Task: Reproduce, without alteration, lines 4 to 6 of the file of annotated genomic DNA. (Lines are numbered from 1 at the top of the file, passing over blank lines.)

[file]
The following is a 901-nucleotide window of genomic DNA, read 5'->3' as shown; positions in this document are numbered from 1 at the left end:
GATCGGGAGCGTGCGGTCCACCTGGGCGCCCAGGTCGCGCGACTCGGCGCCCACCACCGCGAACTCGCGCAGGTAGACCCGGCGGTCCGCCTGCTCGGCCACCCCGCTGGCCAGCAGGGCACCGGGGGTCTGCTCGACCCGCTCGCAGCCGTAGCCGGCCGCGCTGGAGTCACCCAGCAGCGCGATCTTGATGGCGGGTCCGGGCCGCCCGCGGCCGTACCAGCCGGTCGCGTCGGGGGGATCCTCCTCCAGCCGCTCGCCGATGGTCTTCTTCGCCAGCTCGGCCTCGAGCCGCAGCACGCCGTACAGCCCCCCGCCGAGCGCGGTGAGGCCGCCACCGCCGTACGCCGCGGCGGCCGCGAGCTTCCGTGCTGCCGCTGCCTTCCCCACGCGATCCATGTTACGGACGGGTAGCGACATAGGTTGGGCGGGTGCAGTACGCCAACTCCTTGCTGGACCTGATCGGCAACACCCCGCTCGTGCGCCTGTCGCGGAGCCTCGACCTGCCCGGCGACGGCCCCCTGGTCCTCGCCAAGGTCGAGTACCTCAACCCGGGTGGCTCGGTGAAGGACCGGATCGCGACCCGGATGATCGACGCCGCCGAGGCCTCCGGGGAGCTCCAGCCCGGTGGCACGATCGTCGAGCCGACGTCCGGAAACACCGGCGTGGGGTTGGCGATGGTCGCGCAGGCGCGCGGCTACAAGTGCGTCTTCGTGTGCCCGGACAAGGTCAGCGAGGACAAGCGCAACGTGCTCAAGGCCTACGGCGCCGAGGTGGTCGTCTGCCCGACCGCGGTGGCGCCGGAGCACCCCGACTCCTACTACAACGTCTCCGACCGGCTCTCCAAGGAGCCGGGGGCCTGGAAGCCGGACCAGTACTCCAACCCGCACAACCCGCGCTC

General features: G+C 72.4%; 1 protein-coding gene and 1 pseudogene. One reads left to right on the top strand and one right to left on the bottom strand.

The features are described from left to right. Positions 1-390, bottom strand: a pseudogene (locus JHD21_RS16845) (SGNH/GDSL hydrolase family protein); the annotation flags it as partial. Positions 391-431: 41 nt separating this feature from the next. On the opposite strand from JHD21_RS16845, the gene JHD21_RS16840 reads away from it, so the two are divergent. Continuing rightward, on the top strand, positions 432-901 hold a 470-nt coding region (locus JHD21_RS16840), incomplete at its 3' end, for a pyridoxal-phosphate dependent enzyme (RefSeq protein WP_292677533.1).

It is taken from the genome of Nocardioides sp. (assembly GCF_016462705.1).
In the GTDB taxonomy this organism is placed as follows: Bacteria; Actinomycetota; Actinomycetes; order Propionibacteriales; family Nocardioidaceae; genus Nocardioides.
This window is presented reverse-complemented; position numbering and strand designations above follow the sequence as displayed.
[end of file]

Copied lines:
The features are described from left to right. Positions 1-390, bottom strand: a pseudogene (locus JHD21_RS16845) (SGNH/GDSL hydrolase family protein); the annotation flags it as partial. Positions 391-431: 41 nt separating this feature from the next. On the opposite strand from JHD21_RS16845, the gene JHD21_RS16840 reads away from it, so the two are divergent. Continuing rightward, on the top strand, positions 432-901 hold a 470-nt coding region (locus JHD21_RS16840), incomplete at its 3' end, for a pyridoxal-phosphate dependent enzyme (RefSeq protein WP_292677533.1).

It is taken from the genome of Nocardioides sp. (assembly GCF_016462705.1).
In the GTDB taxonomy this organism is placed as follows: Bacteria; Actinomycetota; Actinomycetes; order Propionibacteriales; family Nocardioidaceae; genus Nocardioides.